Medical malpractice is professional negligence by act or omission by a health care provider in which the treatment provided falls below the accepted standard of practice in the medical community and causes injury or death to the patient, with most cases involving medical error. Claims of medical malpractice, when pursued in US courts, are usually processed as civil torts, but are sometimes subject to criminal procedures, as in the case of the death of Michael Jackson. Medical professionals may obtain professional liability insurances to offset the costs of lawsuits based on medical malpractice.
Product Defect is the area of law in which manufacturers, distributors, suppliers, retailers, and others who make products available to the public are held responsible for the injuries those products cause. Although the word “product” has broad connotations, product liability as an area of law is traditionally limited to products in the form of tangible personal property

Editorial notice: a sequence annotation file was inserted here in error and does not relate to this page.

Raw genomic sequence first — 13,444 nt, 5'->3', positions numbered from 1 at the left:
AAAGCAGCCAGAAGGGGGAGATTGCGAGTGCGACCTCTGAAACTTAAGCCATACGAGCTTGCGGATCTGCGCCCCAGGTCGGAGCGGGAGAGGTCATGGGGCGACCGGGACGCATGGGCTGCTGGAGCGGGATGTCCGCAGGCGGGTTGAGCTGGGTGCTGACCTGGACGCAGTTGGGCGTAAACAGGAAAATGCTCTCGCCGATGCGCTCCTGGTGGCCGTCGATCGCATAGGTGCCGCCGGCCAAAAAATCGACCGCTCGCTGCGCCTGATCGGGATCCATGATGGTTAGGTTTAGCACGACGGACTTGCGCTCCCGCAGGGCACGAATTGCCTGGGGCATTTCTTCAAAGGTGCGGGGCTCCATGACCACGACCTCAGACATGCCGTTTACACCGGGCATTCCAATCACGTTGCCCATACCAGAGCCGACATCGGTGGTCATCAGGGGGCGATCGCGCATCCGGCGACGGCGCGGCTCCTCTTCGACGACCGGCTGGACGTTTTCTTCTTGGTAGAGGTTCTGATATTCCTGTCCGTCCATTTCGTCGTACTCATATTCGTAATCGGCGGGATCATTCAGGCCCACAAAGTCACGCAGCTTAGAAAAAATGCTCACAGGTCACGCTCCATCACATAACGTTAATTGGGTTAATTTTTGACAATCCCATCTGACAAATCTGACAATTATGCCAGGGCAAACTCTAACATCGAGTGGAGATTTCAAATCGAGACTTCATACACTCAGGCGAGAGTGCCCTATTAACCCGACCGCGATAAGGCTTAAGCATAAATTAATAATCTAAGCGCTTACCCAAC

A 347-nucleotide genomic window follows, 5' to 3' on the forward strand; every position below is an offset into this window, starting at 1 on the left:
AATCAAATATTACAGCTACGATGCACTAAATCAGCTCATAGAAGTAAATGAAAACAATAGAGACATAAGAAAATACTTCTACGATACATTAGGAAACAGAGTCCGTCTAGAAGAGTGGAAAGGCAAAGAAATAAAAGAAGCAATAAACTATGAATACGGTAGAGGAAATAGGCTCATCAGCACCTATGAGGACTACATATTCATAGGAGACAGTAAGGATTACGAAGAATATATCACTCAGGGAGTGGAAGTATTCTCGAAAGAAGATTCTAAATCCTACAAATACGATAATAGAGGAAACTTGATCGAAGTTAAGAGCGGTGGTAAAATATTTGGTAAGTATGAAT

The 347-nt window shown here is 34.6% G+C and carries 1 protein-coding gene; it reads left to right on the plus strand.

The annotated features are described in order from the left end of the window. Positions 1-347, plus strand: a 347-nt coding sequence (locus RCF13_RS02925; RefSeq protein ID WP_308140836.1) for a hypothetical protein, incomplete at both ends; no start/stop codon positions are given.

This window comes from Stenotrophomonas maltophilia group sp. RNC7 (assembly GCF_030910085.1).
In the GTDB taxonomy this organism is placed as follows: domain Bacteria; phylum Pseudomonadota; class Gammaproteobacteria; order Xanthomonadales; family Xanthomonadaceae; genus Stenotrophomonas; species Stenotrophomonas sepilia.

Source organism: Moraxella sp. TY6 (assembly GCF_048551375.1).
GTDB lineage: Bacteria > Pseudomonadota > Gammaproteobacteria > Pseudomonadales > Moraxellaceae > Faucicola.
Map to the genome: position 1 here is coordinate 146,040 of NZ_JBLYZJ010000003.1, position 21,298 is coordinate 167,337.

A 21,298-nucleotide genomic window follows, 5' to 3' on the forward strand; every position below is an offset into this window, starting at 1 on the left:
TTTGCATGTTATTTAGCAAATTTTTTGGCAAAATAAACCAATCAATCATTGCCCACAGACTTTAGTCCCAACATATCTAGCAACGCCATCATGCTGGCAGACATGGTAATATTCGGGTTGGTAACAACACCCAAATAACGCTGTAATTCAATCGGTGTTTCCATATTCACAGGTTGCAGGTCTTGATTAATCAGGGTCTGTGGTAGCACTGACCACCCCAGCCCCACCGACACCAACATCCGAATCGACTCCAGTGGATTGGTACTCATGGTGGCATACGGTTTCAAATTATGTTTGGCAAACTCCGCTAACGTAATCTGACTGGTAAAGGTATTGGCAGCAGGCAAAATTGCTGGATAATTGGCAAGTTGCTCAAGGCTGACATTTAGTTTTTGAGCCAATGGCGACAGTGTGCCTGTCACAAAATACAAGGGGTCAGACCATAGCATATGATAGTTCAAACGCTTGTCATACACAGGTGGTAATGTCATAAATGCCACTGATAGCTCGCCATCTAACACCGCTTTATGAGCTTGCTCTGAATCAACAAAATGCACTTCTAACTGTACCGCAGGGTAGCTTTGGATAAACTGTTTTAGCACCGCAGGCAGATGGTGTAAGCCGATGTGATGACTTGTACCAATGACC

Personal injury is the term used to describe physical and mental injuries that occur because of someone else’s negligence, intentional actions, or strict liability.
- Negligence means the other party failed to act with reasonable care. For example, imagine you are in your car stopped at a red light when another driver rear ends you because he or she isn’t paying attention. If you suffer physical injuries in the crash, those could be personal injury due to negligence. (Any damage to your car is property damage, not personal injury, because the car is an object, not a person.)
- Intentional harm means the other person set out to hurt you. This includes cases of battery, assault, and false imprisonment.
- Strict liability means that anyone involved in the production, distribution, or sale of a defective product can be held responsible if the product injures someone.